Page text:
Battle axes from the Viking Age are offered for sale on eBay. (Photo: eBay)
Spareheads, axes, brooches, rings, bracelets, glass beads, pendants – or what about a silver sewing needle? Hundreds of items from the Viking period (8th – 11th century) are offered for sale on eBay, and modern “Viking trade” has become lucrative business for Russian and Eastern European hobby archaeologists.
By doing a simple search on the keywords “Viking artifact” in the eBay antiques category, you will see that most of the artifacts are offered by sellers from Russia, Estonia, Lithuania and Ukraine. Only from the area of the Lake Ladoga in northwestern Russia (see map below), more than a hundred items are put up for sale.
In the Middle Ages, Lake Ladoga formed a vital part of the eastern Viking trade routes, with the Norse commercial center at Staraya Ladoga defending the mouth of the Volkhov river since the 8th century.
It is interesting to observe that the items offered are found nearby the eastern trade routes and river systems used by the Vikings.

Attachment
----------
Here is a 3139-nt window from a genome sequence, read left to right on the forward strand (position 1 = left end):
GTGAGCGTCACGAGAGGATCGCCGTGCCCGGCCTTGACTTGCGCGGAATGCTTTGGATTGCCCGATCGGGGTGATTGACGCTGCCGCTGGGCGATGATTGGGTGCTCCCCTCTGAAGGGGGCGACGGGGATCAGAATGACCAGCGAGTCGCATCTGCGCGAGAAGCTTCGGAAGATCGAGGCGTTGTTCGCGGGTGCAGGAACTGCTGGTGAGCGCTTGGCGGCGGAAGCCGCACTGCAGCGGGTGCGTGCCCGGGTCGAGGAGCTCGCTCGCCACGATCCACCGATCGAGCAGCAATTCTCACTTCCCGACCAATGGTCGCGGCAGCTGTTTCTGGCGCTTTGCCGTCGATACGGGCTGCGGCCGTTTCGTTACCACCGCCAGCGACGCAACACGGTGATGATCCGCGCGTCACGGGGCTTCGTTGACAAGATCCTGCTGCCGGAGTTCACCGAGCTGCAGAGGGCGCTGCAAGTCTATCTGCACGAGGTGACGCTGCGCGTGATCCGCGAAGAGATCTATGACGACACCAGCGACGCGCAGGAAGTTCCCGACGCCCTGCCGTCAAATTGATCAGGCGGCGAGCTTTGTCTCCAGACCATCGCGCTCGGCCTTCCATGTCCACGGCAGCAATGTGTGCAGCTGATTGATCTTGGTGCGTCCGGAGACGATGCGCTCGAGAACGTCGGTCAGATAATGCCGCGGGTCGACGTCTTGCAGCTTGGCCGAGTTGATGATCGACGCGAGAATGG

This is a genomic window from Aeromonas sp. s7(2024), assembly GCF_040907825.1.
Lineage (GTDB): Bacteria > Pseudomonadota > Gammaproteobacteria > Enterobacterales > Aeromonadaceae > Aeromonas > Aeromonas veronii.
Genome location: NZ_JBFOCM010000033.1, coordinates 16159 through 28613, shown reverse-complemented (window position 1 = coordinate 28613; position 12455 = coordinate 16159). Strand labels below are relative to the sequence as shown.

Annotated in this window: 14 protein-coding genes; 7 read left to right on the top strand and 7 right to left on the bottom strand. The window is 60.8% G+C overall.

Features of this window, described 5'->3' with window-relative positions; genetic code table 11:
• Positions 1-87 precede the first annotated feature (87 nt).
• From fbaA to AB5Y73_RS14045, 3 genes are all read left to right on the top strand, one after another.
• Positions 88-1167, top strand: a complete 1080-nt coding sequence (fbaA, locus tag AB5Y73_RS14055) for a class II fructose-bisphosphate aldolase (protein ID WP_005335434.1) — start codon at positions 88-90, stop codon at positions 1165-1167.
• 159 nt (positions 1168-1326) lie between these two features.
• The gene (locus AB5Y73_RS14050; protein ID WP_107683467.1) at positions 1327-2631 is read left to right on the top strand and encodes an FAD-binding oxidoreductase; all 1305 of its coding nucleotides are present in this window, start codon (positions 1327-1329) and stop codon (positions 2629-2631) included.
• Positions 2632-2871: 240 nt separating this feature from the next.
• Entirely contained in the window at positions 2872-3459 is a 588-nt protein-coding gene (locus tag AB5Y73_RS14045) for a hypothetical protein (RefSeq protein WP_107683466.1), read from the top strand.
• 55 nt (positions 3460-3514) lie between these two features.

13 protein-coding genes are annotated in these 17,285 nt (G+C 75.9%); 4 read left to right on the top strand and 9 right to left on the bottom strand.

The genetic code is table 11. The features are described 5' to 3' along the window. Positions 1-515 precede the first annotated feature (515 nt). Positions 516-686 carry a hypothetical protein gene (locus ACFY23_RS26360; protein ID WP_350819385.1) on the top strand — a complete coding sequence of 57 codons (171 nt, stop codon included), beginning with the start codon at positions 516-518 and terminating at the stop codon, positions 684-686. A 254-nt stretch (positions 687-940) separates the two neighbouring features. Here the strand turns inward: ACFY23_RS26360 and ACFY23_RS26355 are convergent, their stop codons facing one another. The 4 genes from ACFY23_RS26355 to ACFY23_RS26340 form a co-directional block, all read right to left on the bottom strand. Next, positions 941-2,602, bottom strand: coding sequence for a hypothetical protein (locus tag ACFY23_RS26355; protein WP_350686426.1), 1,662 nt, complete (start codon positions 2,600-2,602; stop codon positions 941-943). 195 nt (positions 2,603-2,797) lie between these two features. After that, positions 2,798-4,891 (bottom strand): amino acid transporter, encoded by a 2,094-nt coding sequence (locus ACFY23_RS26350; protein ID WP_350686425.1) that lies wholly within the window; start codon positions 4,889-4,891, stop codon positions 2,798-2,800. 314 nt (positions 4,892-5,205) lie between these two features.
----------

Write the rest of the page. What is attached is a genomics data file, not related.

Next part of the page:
Morals and Authenticity
Since the 1950s, the Norwegian Cultural Heritage Act requires that all discoveries of ancient artifacts must be reported to the police, and are owned by the Norwegian State. The Act states that the following findings should be reported:
Objects from Antiquity and Middle Ages (until the year 1537 AD) as weapons, tools, cult objects, stones, pieces of wood and articles of other materials with inscriptions or images, architectural fragments not associated with structures or remnants of structures, furniture, church furniture, jewelry, archive material, skeletons etc.
Nine Viking Age bronze rings are waiting for the highest bidder. (Photo: eBay)
The problem with the Norwegian Cultural Heritage Act is that landowners keep cultural treasures hidden: If someone discovers a prehistoric site on his or her property, it is the landowner and developer who must pay the costs. In many cases we are talking about hundreds of thousands of dollars.
In Russia and Eastern Europe there are “apparently” no laws for the protection of discoveries of ancient artifacts. “Everyone can sell everything” on the Internet and important research and knowledge about the Viking Age could be lost.
You should also be aware that it does not follow any certificate of authenticity if you decide to purchase an item.
Text by: Thor Lanesskog, ThorNews
Sources: eBay, Wikipedia